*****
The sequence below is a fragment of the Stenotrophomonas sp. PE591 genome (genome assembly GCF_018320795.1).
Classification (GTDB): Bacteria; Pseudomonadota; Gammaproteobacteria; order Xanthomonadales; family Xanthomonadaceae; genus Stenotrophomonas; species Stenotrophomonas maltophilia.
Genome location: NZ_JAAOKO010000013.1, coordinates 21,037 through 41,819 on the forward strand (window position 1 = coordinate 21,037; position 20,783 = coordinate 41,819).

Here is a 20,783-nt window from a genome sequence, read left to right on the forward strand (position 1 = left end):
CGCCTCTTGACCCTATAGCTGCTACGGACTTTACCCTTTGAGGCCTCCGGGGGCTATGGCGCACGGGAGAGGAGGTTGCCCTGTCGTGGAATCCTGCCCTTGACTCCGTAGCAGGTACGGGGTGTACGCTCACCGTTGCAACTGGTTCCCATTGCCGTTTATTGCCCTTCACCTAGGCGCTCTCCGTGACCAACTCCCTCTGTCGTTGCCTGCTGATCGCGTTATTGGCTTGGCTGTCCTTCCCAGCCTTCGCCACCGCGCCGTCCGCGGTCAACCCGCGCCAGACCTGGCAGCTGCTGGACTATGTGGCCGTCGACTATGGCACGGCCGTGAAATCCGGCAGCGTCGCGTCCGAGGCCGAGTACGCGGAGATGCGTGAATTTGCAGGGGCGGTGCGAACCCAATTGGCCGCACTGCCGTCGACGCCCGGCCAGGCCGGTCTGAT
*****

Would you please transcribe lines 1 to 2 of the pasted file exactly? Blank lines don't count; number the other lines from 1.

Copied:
The sequence below is a fragment of the Stenotrophomonas sp. PE591 genome (genome assembly GCF_018320795.1).
Classification (GTDB): Bacteria; Pseudomonadota; Gammaproteobacteria; order Xanthomonadales; family Xanthomonadaceae; genus Stenotrophomonas; species Stenotrophomonas maltophilia.